Strumming an acoustic guitar, her long hair swinging, she sings in a hushed girlish voice before belting like a banshee, loosing a squall of blazing catharsis. She has pipes that purr, then roar, then come back. You sway to twangy folk, then rock with giddy fury.
Intimate and Velcro-sticky, Bird’s music, performed acoustically or with a small band, circles Americana, punk and soulful indie pop. Country fans are drawn by her evocations of rocky, star-crossed relationships, and there’s country crunch in those folk-rock vocals. Her galloping cover of Johnny Cash’s “I’ve Been Everywhere” is a jam-session joy.
In this 21-year-old Brit, the Dixie Chicks are at their fiercest, alongside a banging Liz Phair, Courtney Barnett, PJ Harvey and other steely indie royalty. Bird’s lyrics pop and sear. In the unreasonably rousing “I Get No Joy,” Bird sings with such speedy agility, she’s almost rapping:
“Psychotic, hypnotic, erotic, which box is your thing?/How many days a week, do you feel/Electric, connected, unexpectedly/Affected, what do you need?”
His hair is a fluffy fiasco, a brown brushfire, his splotched face the seasoned mug of a gang member. He’s filthy and swears like a sailor. He’s homeless. He’s 12.
In Nadine Labaki’s Beirut-set stunner, a nominee for the best foreign language Oscar, the boy, Zain, is a resourceful renegade in the scrappy mold of Huck Finn and Antoine Doinel in “The 400 Blows.” Fed up with his struggling parents and their feckless care of their many children, Zain takes them to court, accusing them of the crime of giving him life. It’s a preposterous idea, a satirical glance at the Lebanese judicial system.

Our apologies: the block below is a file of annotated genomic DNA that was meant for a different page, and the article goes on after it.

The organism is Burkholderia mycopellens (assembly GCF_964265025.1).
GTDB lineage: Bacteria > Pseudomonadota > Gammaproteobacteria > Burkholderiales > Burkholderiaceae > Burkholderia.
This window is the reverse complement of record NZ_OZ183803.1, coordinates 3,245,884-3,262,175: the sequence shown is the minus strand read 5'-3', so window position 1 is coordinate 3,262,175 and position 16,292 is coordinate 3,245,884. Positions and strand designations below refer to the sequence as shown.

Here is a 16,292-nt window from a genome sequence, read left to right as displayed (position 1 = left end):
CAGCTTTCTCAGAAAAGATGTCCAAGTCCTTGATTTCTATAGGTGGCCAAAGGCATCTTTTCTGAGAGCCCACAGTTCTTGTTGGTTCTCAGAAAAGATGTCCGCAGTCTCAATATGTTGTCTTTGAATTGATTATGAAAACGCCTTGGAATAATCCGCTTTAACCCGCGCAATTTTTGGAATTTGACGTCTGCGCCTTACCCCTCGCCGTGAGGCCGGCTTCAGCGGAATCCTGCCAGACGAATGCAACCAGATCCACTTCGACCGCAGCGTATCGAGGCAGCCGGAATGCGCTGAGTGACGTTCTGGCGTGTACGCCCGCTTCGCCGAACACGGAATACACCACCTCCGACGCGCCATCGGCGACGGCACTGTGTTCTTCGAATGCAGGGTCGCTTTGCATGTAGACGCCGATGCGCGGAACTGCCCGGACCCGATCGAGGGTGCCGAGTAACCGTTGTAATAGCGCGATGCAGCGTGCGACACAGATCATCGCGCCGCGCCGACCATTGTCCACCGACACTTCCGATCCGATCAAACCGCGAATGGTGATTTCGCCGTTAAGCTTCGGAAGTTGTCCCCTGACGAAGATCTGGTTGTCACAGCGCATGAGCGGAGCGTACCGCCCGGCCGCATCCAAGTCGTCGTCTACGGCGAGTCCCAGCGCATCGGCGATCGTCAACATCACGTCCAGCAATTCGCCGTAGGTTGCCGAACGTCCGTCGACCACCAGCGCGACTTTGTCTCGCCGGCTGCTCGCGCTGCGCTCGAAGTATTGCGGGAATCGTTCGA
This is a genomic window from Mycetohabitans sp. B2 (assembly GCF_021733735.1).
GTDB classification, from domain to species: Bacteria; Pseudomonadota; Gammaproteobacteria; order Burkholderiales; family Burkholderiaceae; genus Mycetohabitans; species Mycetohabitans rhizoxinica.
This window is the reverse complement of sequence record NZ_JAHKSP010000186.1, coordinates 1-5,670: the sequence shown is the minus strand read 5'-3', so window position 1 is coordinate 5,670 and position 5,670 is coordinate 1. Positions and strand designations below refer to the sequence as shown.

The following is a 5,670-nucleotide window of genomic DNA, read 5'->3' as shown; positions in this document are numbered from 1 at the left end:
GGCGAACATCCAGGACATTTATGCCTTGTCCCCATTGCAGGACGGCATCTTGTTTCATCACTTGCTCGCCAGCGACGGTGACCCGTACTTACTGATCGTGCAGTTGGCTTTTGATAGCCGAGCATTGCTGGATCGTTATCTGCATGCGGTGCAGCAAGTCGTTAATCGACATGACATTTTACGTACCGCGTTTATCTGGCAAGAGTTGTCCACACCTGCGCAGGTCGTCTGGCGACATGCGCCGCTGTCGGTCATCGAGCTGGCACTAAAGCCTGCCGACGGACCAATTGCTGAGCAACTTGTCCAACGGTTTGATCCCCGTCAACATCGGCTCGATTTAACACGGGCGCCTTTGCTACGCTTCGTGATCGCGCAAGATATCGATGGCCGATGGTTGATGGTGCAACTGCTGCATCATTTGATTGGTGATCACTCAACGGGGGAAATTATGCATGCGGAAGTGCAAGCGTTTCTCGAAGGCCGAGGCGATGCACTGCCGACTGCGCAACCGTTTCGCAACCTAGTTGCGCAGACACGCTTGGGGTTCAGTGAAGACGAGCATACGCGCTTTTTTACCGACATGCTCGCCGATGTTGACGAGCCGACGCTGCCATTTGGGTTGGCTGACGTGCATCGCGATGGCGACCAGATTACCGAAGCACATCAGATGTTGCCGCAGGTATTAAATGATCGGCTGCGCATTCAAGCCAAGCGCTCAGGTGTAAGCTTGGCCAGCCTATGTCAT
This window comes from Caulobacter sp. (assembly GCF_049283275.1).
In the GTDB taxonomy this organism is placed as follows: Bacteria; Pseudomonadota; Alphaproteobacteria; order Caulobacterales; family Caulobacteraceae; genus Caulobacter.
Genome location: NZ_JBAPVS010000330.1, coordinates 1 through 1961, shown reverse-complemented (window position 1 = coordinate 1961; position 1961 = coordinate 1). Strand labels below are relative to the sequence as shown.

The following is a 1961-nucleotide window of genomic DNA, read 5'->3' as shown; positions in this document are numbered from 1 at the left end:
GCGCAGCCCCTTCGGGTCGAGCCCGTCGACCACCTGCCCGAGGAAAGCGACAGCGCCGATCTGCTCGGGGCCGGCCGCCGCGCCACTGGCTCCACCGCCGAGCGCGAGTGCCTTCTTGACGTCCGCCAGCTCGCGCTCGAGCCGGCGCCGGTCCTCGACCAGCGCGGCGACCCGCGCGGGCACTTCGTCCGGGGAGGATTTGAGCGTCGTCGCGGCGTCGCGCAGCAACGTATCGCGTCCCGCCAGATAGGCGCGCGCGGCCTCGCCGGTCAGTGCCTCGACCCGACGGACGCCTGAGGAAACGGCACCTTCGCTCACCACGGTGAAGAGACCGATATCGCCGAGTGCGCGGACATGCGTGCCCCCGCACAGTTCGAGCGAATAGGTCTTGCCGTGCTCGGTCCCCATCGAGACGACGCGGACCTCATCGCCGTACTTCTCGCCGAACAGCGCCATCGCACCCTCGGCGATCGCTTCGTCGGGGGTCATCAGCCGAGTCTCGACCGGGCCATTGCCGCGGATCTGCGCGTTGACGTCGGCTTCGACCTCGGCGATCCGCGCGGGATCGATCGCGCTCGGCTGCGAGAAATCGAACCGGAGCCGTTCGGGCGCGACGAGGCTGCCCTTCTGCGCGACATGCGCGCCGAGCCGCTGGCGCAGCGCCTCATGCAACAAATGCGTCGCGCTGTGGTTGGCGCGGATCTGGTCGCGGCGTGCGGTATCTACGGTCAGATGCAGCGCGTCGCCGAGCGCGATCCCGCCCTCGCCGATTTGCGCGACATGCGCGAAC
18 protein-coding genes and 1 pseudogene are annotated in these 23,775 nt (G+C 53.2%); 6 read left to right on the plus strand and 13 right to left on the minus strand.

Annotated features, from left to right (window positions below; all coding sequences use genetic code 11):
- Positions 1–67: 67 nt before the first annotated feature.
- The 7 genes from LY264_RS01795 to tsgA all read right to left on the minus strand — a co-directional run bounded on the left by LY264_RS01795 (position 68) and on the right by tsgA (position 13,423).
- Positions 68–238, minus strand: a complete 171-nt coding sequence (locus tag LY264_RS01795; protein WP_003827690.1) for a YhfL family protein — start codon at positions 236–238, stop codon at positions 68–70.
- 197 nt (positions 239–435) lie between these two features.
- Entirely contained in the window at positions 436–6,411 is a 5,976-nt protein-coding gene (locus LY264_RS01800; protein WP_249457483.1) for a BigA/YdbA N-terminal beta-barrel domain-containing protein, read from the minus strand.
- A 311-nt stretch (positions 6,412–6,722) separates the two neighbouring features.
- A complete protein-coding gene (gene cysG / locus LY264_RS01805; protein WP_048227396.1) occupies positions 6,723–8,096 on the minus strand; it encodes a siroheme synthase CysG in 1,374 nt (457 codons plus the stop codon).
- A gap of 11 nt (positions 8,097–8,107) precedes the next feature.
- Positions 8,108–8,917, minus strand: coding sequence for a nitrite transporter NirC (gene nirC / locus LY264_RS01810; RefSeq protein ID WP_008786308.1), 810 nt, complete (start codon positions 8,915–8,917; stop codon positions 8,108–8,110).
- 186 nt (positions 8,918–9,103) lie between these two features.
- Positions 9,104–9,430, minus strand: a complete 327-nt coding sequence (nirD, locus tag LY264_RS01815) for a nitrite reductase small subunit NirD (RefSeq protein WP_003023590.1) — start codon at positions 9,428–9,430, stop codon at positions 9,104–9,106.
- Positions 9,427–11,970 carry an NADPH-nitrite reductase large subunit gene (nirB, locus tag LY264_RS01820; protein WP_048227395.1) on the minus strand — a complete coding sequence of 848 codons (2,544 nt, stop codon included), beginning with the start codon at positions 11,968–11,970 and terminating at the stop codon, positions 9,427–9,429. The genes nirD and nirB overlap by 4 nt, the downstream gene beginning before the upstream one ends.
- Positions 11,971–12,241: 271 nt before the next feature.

Zain (the extraordinary Zain al Rafeea) fast becomes a tough street urchin who finds a gig babysitting the gurgling infant of an illegal Ethiopian refugee, played by Yordanos Shiferaw. (The film’s devastating cast of non-professionals play versions of themselves.) When the young mother is arrested, Zain is stuck taking care of the baby on his own. In this harrowing situation — the movie is a tart indictment of Beirut’s corrupt state of child welfare — the fathomless despair can be unbearable to watch.
“Capernaum” — the title means “chaos” — owes much to the children-centric neorealism of ‘80s and ‘90s Iranian cinema, from “The White Balloon” to “The Color of Paradise” — heart-renders told in raw, wrenching lyricism that aren’t without political undercurrents. It’s a street tale alive with miscreants and thieves and few kind gestures.It’s so gritty and grubby the camera lens almost seems smudged. Redemption, however, is in the air.
Beautifully written, radiantly spun and shot through with smashing intelligence, Lisa Halliday’s first novel “Asymmetry” bristles with humanity as it mingles conventional and unorthodox structures. It’s a literary feat kneading the fictional form like Play-Doh.